Robotic Drones to 'Print' Emergency Shelters for Those in Need


Reading time ( words)

A new research project aims to develop the world's first flying robots capable of autonomously assessing and manufacturing building structures to help areas suffering from natural disasters.

The four year collaborative research project entitled ‘Aerial Additive Building Manufacturing: Distributed Unmanned Aerial Systems for in-situ manufacturing of the built environment’ involves researchers from the University of Bath, Imperial College and University College London.

Providing disaster relief

The research team aims to develop drones that can use an Additive Building Manufacturing (ABM) system to reach remote and disaster areas, and 3D print structures such as shelters and buildings, providing much needed disaster relief.

The drones being developed could fly to a disaster zone, scan and model the landscape using Building Information Management (BIM) systems, design temporary shelters, and print them on the spot. This could give those in need a place to live until emergency services personnel can reach them.

Revolutionising remote construction

ABM is a key technological building revolution currently transforming the construction industry by allowing the 3D printing of buildings and building components, resulting in quicker build times and reduced material and transport costs.

However, due to their large size, ABM systems are inflexible making it difficult for them to undertake maintenance and repair work, especially in remote and rural areas.

World's first mobile factories

Whilst many drones are used for photography and surveillance, the drones in this project will utilise a revolutionary ABM system to remotely manufacture building structures such as shelters and bridges for those in need.

In order to use this type of system for post-disaster reconstruction activities where the manufacturing speed of ABM would be hugely beneficial, the research team aims to develop the world's first ABM system consisting of a swarm of aerial robots that can autonomously assess and manufacture building structures.

To do this, the team plans to miniaturise ABM and give it aerial capabilities so that it can be more mobile and able to manufacture complex high-rise structures. This would enable the robots to act as flying mini-factories, where they would land at to a construction site and work together to create buildings from scratch.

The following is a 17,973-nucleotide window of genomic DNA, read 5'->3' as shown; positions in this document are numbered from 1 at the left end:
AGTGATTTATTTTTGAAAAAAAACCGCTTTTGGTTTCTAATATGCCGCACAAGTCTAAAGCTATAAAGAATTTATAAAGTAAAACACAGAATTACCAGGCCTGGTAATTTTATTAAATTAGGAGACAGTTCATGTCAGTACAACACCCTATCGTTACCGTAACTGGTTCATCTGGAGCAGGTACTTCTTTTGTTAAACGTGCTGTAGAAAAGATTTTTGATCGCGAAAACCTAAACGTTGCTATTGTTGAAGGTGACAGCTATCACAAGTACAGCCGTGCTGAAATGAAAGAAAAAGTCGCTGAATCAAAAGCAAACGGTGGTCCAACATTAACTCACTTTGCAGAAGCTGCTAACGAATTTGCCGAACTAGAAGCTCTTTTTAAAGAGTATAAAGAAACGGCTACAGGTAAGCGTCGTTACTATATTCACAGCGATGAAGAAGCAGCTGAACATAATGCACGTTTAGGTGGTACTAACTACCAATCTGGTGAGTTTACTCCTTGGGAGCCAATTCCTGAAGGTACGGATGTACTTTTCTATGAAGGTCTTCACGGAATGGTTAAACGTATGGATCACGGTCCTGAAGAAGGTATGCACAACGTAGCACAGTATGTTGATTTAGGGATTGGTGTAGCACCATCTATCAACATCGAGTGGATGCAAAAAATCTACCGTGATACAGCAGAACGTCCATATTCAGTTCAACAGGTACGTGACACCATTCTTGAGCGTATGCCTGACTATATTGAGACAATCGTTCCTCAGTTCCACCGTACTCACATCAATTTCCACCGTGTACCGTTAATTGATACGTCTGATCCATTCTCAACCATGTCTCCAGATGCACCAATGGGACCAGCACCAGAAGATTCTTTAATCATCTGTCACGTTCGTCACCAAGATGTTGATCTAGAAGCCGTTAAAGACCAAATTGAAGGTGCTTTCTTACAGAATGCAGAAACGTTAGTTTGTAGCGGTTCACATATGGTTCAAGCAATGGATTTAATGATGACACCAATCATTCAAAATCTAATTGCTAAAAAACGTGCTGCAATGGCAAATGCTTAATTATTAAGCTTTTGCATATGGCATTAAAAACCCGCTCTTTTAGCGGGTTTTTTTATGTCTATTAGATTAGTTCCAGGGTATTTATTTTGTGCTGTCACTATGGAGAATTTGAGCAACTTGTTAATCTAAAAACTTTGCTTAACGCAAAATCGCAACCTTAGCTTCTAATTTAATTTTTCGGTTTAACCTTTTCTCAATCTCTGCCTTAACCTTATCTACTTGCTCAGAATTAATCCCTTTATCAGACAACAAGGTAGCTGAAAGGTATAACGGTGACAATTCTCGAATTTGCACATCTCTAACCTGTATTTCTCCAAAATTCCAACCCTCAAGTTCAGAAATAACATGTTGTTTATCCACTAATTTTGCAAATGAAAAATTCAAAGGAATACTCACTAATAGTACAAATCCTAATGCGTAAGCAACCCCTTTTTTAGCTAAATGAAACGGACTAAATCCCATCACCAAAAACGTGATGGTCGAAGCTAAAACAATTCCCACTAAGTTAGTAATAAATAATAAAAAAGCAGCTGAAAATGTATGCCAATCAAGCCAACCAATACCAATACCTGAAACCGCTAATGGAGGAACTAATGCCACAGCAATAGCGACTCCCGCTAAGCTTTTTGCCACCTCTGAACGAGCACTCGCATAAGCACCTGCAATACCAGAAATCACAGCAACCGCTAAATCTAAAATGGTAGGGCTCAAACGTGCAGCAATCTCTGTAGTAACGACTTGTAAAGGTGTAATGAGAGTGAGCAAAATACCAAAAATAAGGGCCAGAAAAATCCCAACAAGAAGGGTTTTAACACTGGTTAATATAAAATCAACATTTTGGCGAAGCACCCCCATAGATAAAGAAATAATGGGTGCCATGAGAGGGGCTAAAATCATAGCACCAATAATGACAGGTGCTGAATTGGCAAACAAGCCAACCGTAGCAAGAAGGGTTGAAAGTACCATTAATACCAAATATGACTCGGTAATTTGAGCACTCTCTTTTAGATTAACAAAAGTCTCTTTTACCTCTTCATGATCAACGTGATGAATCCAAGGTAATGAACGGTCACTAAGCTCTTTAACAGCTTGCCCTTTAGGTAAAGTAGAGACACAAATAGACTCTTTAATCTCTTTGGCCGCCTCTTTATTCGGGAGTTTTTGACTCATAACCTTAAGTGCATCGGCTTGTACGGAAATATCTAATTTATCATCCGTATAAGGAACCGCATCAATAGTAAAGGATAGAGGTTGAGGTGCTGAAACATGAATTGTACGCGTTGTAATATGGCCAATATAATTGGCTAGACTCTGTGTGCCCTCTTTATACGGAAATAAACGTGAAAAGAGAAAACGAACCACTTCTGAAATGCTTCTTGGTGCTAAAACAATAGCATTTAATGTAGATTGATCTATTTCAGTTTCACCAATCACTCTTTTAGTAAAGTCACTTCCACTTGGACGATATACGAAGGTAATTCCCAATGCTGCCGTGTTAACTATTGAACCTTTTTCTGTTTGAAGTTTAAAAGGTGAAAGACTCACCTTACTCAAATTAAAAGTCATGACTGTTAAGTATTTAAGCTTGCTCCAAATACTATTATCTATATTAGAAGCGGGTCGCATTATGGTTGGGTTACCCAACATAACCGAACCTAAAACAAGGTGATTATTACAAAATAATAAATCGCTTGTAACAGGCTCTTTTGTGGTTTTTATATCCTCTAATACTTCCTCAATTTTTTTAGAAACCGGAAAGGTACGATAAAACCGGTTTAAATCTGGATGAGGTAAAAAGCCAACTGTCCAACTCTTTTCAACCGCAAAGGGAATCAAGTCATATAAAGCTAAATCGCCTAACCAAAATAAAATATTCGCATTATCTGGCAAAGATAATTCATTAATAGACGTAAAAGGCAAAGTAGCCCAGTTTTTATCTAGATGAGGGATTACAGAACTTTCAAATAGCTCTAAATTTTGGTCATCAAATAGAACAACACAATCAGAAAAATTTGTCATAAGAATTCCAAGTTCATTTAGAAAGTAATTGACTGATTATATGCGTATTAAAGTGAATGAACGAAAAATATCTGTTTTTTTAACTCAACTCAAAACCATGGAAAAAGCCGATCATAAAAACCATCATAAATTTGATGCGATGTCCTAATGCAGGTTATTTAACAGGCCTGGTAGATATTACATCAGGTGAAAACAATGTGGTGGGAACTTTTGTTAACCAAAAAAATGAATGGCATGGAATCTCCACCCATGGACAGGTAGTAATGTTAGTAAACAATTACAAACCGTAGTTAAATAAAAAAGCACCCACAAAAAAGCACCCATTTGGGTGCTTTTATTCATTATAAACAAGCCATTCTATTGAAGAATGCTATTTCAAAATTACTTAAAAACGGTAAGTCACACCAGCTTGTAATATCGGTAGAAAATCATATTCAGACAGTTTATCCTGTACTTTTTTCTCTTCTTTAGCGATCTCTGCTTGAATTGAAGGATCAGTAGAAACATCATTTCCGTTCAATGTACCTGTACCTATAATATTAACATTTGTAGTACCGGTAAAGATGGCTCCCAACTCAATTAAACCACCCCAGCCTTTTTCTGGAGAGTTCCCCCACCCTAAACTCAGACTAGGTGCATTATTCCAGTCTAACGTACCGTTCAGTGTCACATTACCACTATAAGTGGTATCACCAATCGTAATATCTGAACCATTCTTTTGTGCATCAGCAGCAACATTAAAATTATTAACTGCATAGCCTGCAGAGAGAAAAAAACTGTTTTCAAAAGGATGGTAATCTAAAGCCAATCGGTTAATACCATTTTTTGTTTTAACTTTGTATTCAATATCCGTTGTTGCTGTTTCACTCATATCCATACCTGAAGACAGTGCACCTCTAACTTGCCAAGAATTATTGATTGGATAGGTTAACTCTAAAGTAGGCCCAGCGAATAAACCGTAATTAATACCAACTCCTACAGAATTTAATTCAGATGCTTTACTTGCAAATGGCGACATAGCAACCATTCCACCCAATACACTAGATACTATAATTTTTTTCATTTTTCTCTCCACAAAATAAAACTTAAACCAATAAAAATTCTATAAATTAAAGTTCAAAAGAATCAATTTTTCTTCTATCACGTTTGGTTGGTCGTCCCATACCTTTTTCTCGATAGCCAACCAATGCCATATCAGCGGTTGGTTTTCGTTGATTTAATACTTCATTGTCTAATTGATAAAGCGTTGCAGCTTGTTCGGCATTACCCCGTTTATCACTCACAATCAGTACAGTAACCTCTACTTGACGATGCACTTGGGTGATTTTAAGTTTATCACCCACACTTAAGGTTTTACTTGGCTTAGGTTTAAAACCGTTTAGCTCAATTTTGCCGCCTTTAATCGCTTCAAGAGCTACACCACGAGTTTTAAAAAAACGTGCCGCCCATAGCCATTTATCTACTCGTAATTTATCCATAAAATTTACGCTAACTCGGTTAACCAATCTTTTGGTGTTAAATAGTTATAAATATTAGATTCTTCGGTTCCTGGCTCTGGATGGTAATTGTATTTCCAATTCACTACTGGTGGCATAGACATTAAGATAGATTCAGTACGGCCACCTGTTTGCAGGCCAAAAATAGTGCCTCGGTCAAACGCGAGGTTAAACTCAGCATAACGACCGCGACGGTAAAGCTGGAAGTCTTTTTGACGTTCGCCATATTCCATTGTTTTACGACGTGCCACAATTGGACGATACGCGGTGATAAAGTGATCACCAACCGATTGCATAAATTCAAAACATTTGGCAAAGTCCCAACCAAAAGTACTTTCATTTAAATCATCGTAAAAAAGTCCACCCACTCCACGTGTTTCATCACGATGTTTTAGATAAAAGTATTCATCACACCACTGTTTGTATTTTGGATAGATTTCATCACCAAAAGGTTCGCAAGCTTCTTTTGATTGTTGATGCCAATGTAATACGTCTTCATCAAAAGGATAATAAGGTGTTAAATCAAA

Co-investigator and Senior Lecturer in our Department of Architecture & Civil Engineering, Dr Richard Ball said: “We are delighted to be part of this ambitious and exciting project which will push the forefront of construction technologies into the future.”

Co-investigator and Senior Lecturer in our Department of Architecture & Civil Engineering, Dr Chris Williams added: “It is exciting to be working on a project where the structure has to be so light and efficient that it can be built by small flying drones.”

 The University’s Department of Architecture & Civil Engineering was ranked equal first in the UK in Architecture & the Built Environment for the high quality and international impact of its research (2014 Research Excellence Framework). In the assessment, 85 per cent of its research output was judged to be internationally excellent while 90 per cent of its research impact was judged outstanding.

Share


Suggested Items

DARPA's Assured Autonomy Program Seeks to Guarantee Safety of Learning-enabled Autonomous Systems

08/17/2017 | DARPA
Building on recent breakthroughs in autonomous cyber systems and formal methods, DARPA today announced a new research program called Assured Autonomy that aims to advance the ways computing systems can learn and evolve to better manage variations in the environment and enhance the predictability of autonomous systems like driverless vehicles and unmanned aerial vehicles (UAVs).

Enabling Extreme New Designs for Optics and Imagers

08/22/2016 | DARPA
DARPA seeks engineered optical materials unconstrained by “laws” of classical optics to develop vastly smaller, lighter, and more capable devices for advanced imaging applications.

NASA and Star Wars: The Connections Are Strong in This One

12/21/2015 | NASA
NASA astronauts “use the force” every time they launch … from a certain point of view. We have real-world droids and ion engines. We’ve seen dual-sun planets like Tatooine and a moon that eerily resembles the Death Star. And with all the excitement around the premiere of Star Wars: The Force Awakens, the Force will soon be felt 250 miles above Earth on the International Space Station.



Copyright © 2017 I-Connect007. All rights reserved.